St. Paul will likely spend more money fighting emerald ash borer in 2019 than ever before, but it still won’t be enough to keep pace with the fast-spreading infestation.
Mayor Melvin Carter’s proposed 2019 budget includes about $2.5 million in one-time funding for removing, treating and replacing infested ash trees on boulevards and in city parks and golf courses, compared to about $1 million in 2018. Parks officials say they need nearly $4.8 million next year if they’re going to keep up with their timeline to eradicate emerald ash borer in the city by 2024.
The Parks Department’s request, outlined in a budget document that every city department submits annually, plans for removing 5,456 infested ash trees in 2019. With the allocation that Carter has proposed, the department would be able to remove 2,153 trees, according to the document.
Officials from the Parks Department, the City Council and the mayor’s office say the state should help pay to fight the infestation.
“Managing the emerald ash borer infestation has been a huge challenge for St. Paul since 2009, and it is only a matter of time before it becomes a statewide environmental catastrophe,” Liz Xiong, a spokeswoman for the mayor, said in a statement. “We are hopeful the state takes a role in helping St. Paul and other cities manage this crisis.”
The emerald ash borer infestation was first discovered in the St. Anthony Park neighborhood in 2009, and by 2016 had spread across the city. The Parks Department has fallen behind on cutting down ash trees, grinding up their stumps and planting new trees. Without more funding, the backlog of infested trees will likely continue to grow.
Minneapolis, which is dealing with its own emerald ash borer infestation, levies a property tax to pay for removing and replanting trees. St. Paul does not, and so must seek out new funding sources every year.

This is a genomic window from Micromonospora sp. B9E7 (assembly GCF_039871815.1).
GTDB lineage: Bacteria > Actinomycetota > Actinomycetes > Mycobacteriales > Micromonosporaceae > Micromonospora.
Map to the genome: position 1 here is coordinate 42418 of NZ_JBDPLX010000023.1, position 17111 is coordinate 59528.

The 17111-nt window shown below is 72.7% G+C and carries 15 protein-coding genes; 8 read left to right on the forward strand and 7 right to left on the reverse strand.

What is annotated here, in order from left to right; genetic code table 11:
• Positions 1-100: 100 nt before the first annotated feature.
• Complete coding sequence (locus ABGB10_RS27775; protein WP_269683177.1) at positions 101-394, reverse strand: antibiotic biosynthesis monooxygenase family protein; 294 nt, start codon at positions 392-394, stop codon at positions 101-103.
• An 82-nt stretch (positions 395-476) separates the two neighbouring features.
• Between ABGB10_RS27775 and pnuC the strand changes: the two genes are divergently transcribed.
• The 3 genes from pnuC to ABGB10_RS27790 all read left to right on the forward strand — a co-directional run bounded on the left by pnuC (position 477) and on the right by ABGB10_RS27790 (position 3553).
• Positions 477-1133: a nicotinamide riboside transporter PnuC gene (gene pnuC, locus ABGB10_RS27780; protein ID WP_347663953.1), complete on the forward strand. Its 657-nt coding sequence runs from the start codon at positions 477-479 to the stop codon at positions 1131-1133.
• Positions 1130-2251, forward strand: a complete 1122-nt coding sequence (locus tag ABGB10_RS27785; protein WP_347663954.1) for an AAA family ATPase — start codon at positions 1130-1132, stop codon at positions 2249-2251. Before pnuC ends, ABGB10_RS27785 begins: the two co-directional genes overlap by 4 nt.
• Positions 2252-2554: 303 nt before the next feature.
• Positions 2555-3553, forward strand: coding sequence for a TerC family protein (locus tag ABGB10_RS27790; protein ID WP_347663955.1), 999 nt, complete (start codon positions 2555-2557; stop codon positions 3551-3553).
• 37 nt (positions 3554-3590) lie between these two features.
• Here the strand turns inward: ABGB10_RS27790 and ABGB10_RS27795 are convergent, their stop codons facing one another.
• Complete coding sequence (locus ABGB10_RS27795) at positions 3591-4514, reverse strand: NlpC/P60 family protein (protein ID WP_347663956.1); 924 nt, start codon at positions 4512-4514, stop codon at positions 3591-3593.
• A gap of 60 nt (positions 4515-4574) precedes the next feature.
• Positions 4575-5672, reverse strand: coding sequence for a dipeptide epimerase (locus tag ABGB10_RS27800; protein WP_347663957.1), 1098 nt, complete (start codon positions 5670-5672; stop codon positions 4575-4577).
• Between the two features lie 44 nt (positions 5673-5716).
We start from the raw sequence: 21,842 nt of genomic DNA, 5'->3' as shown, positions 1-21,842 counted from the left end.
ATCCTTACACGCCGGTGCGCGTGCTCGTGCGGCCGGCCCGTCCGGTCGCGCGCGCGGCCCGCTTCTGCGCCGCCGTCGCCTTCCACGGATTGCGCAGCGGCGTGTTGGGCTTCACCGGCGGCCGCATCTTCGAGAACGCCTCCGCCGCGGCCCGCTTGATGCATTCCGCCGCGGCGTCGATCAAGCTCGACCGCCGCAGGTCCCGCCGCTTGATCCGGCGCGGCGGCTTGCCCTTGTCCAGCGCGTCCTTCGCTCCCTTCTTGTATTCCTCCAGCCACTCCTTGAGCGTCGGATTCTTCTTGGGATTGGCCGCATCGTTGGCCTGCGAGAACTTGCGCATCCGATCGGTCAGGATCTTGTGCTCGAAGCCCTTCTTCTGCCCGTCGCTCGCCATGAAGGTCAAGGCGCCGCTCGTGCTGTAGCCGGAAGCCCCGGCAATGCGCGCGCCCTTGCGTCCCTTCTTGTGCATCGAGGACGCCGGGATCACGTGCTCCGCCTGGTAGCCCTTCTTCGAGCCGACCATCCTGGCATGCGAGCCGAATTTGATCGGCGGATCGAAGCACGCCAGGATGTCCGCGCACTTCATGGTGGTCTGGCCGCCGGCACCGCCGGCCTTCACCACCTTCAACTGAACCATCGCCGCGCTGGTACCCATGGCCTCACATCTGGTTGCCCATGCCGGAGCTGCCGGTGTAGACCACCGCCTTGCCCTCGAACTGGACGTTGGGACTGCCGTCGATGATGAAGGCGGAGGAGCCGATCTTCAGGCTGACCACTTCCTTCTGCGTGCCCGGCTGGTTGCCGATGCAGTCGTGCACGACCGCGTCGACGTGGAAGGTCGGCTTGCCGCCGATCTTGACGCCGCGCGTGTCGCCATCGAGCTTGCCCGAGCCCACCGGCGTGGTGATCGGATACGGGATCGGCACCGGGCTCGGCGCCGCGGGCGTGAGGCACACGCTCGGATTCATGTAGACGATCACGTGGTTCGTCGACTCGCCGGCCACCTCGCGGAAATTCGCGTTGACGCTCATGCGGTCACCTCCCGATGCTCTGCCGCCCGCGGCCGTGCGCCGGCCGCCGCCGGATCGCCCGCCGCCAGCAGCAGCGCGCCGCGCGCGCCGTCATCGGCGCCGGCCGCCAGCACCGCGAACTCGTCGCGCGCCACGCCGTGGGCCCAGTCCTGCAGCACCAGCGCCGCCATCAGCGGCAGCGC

In 2018, the St. Paul Parks Department supplemented the city’s emerald ash borer allocation with a one-time, nearly $1.5 million grant from the Minnesota Department of Natural Resources. Under Carter’s proposal, the amount of money the parks department has to fight emerald ash borer in 2019 would be the same as in 2018, but the city would foot a larger portion of the bill.
In a presentation to the City Council budget committee Wednesday, Parks and Recreation Director Mike Hahm said the department is still aiming to eradicate emerald ash borer in the city by 2024. Hahm will give a more detailed presentation about the emerald ash borer budget at a Sept. 26 meeting.
Money for cutting down, treating and replacing ash trees, like the rest of the 2019 budget, won’t be finalized until December. The Parks Department has an array of other needs — on Wednesday, Hahm outlined more than $900,000 in proposed general fund spending, including reopening Highwood Hills Recreation Center and providing transportation for youth programs.
When it comes to emerald ash borer, the Parks dDpartment is already planning to look for money elsewhere, including from the state, said department spokeswoman Clare Cloyd.
“It’s definitely on our radar to seek other sources,” she said.
Council Member Chris Tolbert, who chaired the budget committee meeting, said he wants to make sure that funding for mitigating the emerald ash borer infestation is part of the city’s legislative agenda next session.
Like many St. Paul residents, Tolbert lives on a street that has lost its ash trees. Planting new trees is as essential as removing the infested ones, he said.
“It’s not something that any of us want to do,” Tolbert said, “but it is something that has come to St. Paul.”